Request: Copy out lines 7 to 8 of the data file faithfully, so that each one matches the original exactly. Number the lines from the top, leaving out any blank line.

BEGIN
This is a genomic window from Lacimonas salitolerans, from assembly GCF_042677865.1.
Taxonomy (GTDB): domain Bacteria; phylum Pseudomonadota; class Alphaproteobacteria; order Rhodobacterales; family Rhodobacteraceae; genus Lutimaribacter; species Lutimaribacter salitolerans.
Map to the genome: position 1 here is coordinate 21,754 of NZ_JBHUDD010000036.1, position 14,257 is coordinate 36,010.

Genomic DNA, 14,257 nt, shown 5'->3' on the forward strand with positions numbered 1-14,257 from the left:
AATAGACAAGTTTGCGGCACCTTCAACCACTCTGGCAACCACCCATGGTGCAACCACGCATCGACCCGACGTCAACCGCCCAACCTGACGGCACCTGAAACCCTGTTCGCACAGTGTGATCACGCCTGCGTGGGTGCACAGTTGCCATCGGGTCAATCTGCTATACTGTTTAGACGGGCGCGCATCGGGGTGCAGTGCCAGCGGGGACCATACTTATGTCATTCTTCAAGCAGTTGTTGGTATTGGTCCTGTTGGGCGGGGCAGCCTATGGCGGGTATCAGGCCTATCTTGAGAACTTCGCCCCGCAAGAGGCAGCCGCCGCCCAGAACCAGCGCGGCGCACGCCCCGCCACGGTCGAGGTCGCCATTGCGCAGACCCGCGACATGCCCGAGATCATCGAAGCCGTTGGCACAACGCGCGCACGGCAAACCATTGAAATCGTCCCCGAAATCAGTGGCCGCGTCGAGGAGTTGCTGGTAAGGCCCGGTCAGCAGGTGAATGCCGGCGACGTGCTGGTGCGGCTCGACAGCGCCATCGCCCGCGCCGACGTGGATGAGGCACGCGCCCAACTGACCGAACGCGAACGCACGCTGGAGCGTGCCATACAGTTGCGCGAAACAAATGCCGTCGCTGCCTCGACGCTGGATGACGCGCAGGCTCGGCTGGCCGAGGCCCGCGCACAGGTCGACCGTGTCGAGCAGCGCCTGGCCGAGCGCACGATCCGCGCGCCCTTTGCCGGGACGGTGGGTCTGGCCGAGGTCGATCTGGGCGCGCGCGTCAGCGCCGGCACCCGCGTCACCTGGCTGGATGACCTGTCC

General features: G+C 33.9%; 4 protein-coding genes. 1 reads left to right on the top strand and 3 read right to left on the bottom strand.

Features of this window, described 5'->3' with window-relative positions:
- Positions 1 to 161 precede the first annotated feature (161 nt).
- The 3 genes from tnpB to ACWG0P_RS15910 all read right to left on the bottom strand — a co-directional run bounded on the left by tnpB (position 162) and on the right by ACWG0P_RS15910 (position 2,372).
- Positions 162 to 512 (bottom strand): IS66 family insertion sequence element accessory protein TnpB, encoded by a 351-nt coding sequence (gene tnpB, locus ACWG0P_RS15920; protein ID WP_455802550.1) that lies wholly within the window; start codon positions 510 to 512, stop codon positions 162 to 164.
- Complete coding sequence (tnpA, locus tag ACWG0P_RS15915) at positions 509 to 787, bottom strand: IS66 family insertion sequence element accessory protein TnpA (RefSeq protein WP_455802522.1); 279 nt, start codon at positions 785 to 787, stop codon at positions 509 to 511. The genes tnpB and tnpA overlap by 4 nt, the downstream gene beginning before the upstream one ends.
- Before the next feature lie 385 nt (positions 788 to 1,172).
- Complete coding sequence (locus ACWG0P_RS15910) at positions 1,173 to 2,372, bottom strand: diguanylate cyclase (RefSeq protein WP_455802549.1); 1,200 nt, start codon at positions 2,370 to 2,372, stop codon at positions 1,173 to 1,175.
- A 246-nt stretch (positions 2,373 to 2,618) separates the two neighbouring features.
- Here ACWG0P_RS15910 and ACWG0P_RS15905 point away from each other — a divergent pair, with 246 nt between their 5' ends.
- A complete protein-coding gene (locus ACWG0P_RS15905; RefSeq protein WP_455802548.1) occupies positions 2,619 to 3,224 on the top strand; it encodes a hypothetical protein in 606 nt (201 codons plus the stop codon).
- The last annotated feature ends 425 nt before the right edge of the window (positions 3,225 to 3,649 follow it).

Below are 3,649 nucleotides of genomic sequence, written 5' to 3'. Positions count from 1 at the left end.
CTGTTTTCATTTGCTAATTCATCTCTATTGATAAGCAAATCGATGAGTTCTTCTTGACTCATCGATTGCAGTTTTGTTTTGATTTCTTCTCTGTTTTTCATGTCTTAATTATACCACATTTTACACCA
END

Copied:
Features of this window, described 5'->3' with window-relative positions:
- Positions 1 to 161 precede the first annotated feature (161 nt).